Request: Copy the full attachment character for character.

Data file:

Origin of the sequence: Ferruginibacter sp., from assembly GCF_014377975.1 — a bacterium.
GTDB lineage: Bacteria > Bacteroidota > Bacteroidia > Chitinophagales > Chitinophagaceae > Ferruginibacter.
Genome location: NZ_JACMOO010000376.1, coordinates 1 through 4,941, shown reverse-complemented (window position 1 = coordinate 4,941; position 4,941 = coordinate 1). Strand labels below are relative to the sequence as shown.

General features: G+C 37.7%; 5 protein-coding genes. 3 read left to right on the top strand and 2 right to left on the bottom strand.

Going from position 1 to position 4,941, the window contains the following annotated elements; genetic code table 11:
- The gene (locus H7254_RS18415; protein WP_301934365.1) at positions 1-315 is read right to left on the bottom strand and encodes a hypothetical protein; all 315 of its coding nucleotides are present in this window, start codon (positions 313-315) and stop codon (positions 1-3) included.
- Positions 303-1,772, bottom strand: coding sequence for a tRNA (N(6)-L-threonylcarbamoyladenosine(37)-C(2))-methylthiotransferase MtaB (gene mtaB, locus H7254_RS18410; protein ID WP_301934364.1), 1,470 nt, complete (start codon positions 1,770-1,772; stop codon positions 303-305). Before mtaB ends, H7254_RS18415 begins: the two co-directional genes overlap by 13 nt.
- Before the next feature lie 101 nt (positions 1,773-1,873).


Origin of the sequence: Ferruginibacter sp., from assembly GCF_014377975.1 — a bacterium.
GTDB lineage: Bacteria > Bacteroidota > Bacteroidia > Chitinophagales > Chitinophagaceae > Ferruginibacter.
Genome location: NZ_JACMOO010000376.1, coordinates 1 through 4,941, shown reverse-complemented (window position 1 = coordinate 4,941; position 4,941 = coordinate 1). Strand labels below are relative to the sequence as shown.

General features: G+C 37.7%; 5 protein-coding genes. 3 read left to right on the top strand and 2 right to left on the bottom strand.

Going from position 1 to position 4,941, the window contains the following annotated elements; genetic code table 11:
- The gene (locus H7254_RS18415; protein WP_301934365.1) at positions 1-315 is read right to left on the bottom strand and encodes a hypothetical protein; all 315 of its coding nucleotides are present in this window, start codon (positions 313-315) and stop codon (positions 1-3) included.
- Positions 303-1,772, bottom strand: coding sequence for a tRNA (N(6)-L-threonylcarbamoyladenosine(37)-C(2))-methylthiotransferase MtaB (gene mtaB, locus H7254_RS18410; protein ID WP_301934364.1), 1,470 nt, complete (start codon positions 1,770-1,772; stop codon positions 303-305). Before mtaB ends, H7254_RS18415 begins: the two co-directional genes overlap by 13 nt.
- Before the next feature lie 101 nt (positions 1,773-1,873).